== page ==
Saturday, July 4, 2009
I've been watching Jody Hill's career with great interest ever since I caught his funny but uneven low-budget debut The Foot Fist Way. That film, as well as his follow-up, the ambitious but occasionally reprehensible Observe and Report, showed a demented talent who filtered the "Judd Apatow formula" -- honestly, Kevin Smith was doing it a decade earlier, and better -- through a lens of poor Appalachian bitterness and cynicism. His view of the feral madness bubbling beneath unassuming suburban schlubs plays like a white trash David Lynch. He took the darkness of Punch-Drunk Love and tried to force it back into Adam Sandler's normal comic persona, and that's why his streak of noble failures are so frustrating. He's got a hell of a goal, but he hasn't quite found the means to pull it off. Until now.
Eastbound & Down, a collaboration between Hill, his writing partner Ben Best and his favorite player, Danny McBride, gives the twisted trio the time they need to flesh out their warped yet strangely plausible microcosm and the even weirder characters who inhabit it. McBride has always played a redneck variant of the Will Ferrell persona, that of the incompetent athlete or craftsman who believes himself to be the best in his field no matter how many times he fails to do anything right, and Ferrell himself even guest stars in two of the episodes. But his Kenny Powers is something more, a devastatingly funny combination of Ferrell's "mediocre American man" and Ricky Gervais' David Brent.
Powers was once a professional baseball player. Starting with the Atlanta Braves, he made a name for himself in his rookie year with his cannon of an arm and, later, his unfiltered mouth. With his trademark catchphrase "You're fucking out!" and his appalling statements concerning women, homosexuals and minorities, he became the Bad Boy of Baseball, as renowned for his unbelievable ego as his 101 mph pitch. I would say that the fame went to his head, but you get the idea that fame went to his head before anyone had even heard of him. He bounces from team to team, and the hard living takes its toll on his talents, until at last his slowed pitch and a steroids scandal force him out of the majors.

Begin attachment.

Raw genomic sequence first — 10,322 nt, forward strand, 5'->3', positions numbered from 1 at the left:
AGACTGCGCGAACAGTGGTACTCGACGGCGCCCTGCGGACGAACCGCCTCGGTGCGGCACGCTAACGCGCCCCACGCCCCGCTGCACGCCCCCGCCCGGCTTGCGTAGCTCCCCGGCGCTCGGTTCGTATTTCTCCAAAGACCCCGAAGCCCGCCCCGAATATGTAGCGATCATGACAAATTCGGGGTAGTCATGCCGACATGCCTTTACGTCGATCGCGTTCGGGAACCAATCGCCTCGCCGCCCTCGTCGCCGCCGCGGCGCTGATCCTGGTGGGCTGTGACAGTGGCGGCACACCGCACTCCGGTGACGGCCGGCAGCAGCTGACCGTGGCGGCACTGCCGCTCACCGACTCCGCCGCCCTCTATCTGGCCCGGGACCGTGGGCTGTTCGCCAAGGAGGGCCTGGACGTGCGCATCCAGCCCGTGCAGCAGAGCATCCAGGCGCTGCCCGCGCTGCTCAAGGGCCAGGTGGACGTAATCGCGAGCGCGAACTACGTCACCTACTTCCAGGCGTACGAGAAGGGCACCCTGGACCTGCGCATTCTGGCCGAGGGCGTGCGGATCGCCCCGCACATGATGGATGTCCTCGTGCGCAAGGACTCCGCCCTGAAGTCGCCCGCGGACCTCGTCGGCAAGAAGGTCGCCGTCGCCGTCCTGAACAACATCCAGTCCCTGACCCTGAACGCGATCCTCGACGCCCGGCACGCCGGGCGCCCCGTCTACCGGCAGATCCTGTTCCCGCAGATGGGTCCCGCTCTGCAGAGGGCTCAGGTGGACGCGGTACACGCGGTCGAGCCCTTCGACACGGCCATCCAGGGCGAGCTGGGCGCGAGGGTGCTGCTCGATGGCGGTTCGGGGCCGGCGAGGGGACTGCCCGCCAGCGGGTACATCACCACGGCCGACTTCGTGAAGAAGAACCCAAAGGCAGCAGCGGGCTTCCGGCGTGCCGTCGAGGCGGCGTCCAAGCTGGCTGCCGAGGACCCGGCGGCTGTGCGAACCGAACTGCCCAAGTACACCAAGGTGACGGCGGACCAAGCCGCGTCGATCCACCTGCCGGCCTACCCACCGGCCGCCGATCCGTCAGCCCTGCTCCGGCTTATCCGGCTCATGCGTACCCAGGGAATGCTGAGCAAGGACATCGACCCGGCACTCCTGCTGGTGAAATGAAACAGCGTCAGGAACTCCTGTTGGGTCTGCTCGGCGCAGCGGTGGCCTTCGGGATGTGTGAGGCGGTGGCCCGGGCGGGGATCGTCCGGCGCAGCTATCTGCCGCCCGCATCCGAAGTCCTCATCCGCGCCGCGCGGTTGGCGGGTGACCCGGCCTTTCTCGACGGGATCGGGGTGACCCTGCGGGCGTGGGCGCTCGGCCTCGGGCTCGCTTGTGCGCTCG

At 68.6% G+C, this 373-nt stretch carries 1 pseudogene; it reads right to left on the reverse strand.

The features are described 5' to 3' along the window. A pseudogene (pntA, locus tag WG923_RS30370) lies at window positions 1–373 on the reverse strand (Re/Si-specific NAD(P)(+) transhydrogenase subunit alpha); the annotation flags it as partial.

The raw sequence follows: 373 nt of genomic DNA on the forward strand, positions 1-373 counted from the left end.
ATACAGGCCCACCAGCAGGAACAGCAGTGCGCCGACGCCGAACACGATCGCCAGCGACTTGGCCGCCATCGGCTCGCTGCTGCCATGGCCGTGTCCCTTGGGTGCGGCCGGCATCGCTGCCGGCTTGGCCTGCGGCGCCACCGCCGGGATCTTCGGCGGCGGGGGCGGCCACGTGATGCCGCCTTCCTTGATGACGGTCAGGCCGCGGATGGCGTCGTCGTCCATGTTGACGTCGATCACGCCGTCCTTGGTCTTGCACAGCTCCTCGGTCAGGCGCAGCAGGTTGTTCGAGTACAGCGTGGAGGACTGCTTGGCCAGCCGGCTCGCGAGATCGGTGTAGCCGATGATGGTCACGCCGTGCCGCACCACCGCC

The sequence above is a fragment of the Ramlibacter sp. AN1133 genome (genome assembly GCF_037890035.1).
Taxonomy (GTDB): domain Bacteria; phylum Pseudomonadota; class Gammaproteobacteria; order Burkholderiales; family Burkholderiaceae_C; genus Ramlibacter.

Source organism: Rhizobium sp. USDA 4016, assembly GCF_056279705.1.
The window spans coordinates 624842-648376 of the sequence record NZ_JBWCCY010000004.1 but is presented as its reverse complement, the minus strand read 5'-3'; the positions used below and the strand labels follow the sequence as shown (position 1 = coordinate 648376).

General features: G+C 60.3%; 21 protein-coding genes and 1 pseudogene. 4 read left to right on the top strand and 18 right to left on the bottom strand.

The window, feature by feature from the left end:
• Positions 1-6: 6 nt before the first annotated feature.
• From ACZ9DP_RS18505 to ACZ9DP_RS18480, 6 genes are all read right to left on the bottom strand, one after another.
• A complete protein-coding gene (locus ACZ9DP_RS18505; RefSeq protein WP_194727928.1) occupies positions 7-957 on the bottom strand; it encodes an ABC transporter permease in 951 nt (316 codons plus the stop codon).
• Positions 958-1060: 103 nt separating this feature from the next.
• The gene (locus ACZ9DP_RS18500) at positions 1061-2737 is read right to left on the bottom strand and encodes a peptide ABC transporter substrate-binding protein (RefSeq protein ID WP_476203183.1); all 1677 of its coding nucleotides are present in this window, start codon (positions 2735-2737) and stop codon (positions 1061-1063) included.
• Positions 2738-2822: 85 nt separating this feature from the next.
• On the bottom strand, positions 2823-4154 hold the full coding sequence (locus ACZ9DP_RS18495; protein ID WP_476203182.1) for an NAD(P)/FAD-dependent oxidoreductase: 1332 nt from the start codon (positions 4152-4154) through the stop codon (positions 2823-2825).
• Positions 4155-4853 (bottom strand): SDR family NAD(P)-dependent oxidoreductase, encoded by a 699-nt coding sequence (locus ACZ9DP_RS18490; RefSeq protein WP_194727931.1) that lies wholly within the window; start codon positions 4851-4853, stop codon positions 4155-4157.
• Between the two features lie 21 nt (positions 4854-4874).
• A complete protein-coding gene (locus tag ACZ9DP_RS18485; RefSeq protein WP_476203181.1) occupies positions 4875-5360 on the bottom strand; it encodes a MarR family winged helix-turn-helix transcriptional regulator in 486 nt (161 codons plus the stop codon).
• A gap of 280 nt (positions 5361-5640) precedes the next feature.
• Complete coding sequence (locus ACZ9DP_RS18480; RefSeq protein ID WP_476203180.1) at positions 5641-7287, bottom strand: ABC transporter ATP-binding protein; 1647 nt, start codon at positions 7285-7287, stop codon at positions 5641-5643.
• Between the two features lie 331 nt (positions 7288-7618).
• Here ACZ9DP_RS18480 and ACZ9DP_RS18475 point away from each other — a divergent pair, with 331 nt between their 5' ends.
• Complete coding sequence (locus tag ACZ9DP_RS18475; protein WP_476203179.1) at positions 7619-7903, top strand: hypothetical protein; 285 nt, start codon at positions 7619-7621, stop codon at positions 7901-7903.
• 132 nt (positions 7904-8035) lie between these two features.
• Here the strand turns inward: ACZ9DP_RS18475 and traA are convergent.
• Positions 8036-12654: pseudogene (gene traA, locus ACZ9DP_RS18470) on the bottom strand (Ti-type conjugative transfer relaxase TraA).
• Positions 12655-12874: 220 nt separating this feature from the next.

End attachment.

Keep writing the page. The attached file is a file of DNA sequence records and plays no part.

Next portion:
Down but not -- in his addled mind -- out, Powers returns to his hometown in what he believes will be a triumphant return that will fuel his comeback. Indeed, a few townsfolk are overjoyed to see him, but Kenny is so blinded by ego that he's as likely to punch them in the face as sign an autograph. The rest of the town, however, is indifferent to their fallen idol. Kenny moves in with his brother Dustin (John Hawkes) and his wife Cassie (Jennifer Irwin), who urge him to get a job as they know the glory days are behind him.
Kenny eventually relents and heads to the local high school, where he starts as a substitute gym teacher and fills in full-time when the old teacher dies. He sees it as a chance to impress the town's youth and a way to provide a steady income until the big leagues come calling back, and soon he's the most inappropriate teacher who ever dared to stand in front of a class and lecture. The only way he could be any worse a teacher is if he had a relationship with a student, but he does just fine being a monster without crossing that hurdle (and thank God Hill never takes it that far, unlike the disturbing rape sequence in Observe and Report).